September 2, 2020


The shopping experience for many Toledoans is yet again about to change.  Depending on your age and personal experiences, the shopping experience can mean different things.  For me personally, I can remember spending Friday nights as a teenager at Southwyck Mall in Toledo, Ohio.  The mall was crowded, smells of hot pretzels and popcorn filled the air, the sound of a  carousel of horses drew little ones to the center of the mall, and the mall’s biggest features included thriving retail stores and movie theatres.  In the 1980s, Southwyck Mall’s anchor stores included Lion’s Store (later becoming Dillards), Montgomery Wards, and Lion’s for the Home.  Trendy stores and shops filled in the interior hallways of the mall  such as Osterman Jewelers, Things Remembered, Coney Island, Doctor X Pets, Hobby Center, Foot Locker, Stride Rite, Lanes (later Rite Aid), Orange Julius, Deb, and Diamond Men’s Store.   Over the last 30 years the indoor mall became less of a destination and our shopping experience has sharply turned to online commerce and shopping complexes where you can park close by.

Welcome to 2020. The emergence of the Coronavirus has harshly effected the retail industry and the way we shop for our goods and services.  At an alarming rate stores are filing for bankruptcy relief due to the economic impact of the Coronavirus pandemic. As millions of Americans have lost their job, disposable income has become sparse and many of our retail favorites have either closed their doors or restructured their business. 


It is reported that over 3,600 companies have filed for bankruptcy relief between January 2020 and June 2020.  Let’s think about that for a second.  That’s 3,600 companies, not individual stores.  For example, JC Penney filed for bankruptcy in May 2020 and it is estimated that 154 of its individual stores will close their doors.  Another example is GNC.  The legendary vitamin source filed bankruptcy in June 2020 and the estimates suggest that about 1,200 of its individual stores will close.  The results are exponential.  Just consider the number of employees who will lose their jobs as a result of two companies filing for bankruptcy relief. Will it be tens of thousands?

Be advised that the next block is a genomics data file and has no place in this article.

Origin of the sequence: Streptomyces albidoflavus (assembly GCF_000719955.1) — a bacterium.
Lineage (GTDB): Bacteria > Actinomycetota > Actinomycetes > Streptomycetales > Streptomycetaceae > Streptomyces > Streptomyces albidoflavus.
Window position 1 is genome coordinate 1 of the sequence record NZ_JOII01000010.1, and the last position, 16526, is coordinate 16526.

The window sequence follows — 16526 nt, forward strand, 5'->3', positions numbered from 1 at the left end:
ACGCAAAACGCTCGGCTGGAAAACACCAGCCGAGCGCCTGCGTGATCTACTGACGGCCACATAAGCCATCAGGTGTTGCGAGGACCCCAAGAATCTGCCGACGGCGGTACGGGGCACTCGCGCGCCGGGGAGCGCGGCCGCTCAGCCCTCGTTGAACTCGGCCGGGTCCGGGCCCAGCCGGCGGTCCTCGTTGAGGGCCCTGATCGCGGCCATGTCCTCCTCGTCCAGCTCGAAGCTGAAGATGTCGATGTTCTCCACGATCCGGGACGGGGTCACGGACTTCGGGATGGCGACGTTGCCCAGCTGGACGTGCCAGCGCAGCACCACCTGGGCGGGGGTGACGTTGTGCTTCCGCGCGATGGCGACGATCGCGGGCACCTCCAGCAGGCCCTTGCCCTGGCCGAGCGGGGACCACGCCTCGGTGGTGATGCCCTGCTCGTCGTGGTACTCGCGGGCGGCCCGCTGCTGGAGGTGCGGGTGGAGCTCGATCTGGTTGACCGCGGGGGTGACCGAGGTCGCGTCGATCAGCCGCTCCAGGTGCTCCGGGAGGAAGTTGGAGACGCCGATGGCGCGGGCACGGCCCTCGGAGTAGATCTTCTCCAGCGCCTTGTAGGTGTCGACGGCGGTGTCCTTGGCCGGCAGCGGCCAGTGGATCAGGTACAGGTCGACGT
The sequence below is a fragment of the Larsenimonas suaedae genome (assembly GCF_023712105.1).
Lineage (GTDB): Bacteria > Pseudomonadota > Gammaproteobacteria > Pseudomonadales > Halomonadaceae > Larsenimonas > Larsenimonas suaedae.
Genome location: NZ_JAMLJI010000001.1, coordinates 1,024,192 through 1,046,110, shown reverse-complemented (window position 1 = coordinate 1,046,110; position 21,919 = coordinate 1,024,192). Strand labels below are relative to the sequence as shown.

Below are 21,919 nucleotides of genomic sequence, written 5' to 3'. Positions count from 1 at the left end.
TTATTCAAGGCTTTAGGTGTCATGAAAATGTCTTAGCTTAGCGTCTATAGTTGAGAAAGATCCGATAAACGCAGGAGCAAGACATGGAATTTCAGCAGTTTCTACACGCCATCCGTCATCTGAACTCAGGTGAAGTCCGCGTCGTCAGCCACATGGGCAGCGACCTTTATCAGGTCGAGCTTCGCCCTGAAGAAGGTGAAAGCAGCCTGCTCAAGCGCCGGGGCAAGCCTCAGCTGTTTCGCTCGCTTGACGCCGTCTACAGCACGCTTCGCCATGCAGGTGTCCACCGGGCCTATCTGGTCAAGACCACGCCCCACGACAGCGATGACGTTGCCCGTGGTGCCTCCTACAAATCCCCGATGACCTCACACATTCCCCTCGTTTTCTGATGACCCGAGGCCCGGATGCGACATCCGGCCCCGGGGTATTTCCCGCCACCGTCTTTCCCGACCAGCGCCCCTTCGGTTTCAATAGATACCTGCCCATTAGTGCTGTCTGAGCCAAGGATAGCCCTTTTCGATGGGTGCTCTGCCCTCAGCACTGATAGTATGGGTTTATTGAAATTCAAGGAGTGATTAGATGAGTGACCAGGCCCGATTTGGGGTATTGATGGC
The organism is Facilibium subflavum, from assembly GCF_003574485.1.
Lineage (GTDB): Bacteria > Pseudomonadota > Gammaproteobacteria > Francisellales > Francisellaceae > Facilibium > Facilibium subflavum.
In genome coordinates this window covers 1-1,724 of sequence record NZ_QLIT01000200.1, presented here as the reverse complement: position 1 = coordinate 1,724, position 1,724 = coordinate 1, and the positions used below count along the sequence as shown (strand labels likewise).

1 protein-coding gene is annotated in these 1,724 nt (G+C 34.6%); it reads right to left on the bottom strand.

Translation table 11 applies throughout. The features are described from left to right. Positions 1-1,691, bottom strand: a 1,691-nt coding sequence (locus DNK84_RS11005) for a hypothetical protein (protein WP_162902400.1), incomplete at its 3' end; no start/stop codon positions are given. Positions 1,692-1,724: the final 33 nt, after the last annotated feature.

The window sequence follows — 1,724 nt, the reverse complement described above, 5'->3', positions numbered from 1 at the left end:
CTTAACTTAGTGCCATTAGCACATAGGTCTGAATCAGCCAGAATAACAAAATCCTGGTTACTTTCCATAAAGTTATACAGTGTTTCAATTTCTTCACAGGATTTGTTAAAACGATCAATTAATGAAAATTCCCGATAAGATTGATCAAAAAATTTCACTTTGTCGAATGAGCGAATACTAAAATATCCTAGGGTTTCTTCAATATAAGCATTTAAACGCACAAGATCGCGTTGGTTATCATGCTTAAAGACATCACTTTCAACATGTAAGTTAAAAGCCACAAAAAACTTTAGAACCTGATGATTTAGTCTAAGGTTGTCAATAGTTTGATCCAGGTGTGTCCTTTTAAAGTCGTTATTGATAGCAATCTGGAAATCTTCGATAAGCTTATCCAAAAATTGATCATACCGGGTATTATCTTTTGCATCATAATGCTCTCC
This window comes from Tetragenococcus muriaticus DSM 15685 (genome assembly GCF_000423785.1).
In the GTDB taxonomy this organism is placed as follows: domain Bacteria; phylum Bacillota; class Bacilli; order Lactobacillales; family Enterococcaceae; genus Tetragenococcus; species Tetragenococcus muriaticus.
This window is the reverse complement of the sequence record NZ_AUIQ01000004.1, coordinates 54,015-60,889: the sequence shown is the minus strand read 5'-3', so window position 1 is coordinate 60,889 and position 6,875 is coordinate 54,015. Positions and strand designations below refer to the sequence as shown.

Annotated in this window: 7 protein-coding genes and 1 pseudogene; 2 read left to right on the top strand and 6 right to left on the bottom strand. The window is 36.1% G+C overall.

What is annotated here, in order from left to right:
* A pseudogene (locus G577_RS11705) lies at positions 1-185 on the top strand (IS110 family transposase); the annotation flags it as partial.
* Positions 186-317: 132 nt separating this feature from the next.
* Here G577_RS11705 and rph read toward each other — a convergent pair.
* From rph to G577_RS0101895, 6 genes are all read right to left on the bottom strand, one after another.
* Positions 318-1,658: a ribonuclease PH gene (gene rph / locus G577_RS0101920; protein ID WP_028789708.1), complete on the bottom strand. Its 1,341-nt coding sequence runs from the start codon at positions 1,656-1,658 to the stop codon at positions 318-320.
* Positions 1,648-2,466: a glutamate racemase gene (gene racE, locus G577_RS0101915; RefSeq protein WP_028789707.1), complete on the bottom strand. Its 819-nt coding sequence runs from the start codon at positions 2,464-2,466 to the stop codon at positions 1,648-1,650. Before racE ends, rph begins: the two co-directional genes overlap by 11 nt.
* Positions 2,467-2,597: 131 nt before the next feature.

The list of 2020 retail bankruptcy casualties is impressive and contains several retail legends that we grew up with.  Here are just a few of the companies who have filed for bankruptcy relief in 2020:

  • Lord & Taylor
  • JC Penney
  • Neiman Marcus
  • Hertz
  • Tuesday Morning
  • Chuck E Cheese
  • New York & Company
  • Gold’s Gym
  • Lane Bryant
  • Men’s Warehouse

While the list of 2020 retail bankruptcy filings rise,  it is important to remember that we are only two-thirds through 2020 and the Coronavirus pandemic is still not under control.


Let’s look even more closely at this impressive list of fallen retail giants, more specifically how it affects us consumers. Unfortunately a natural consequence of corporate bankruptcy is job loss, further leading to a rise in personal bankruptcies.  As hard working Ohioans lose their jobs, they are forced to turn to financial survival tools such as Chapter 7 Bankruptcy relief.

Chapter 7 Bankruptcy relief helps individuals eliminate one’s unsecured debts, most commonly credit cards, medical bills, vehicle repossessions, home foreclosures, utility arrears, and more.  During a typical year, nearly 4,000 Toledoans file for chapter 7 bankruptcy relief and eliminate many of these eligible debts.  Job loss is one of the top 4 reasons that lead to a personal bankruptcy filing.

During the COVID-19 pandemic, our shopping experience has dramatically shifted to online retailers.  Many companies who were ill-equipped to make the shift to e-commerce have already closed their doors.  Others continue to hang on with the help of low interest loans from the Small Business Association as well as PPP federal loan programs.  The COVID-19 pandemic has affected the way we shop for food, clothing, cars, homes, and more.


Everyone hopes that the Coronavirus pandemic will run its course much sooner than later.  Meanwhile, be sure to shop local and support your small business community.  If large retail giants like JC Penney and Chuck E Cheese can be affected, local clothiers and restaurants can be much more vulnerable.  For those of us who are small business owners, look for ways to adapt.  Can your store offer online shopping?  Can your service meet clients over video chatting?  Did you know that there are many payment apps, for example Venmo, that can help with client invoicing and receiving payments?  The web is full of ideas for you to peruse.   Hang in there and stay safe:)

Related Article: By Adam K. Raymond;  Intelligencer, August 3, 2020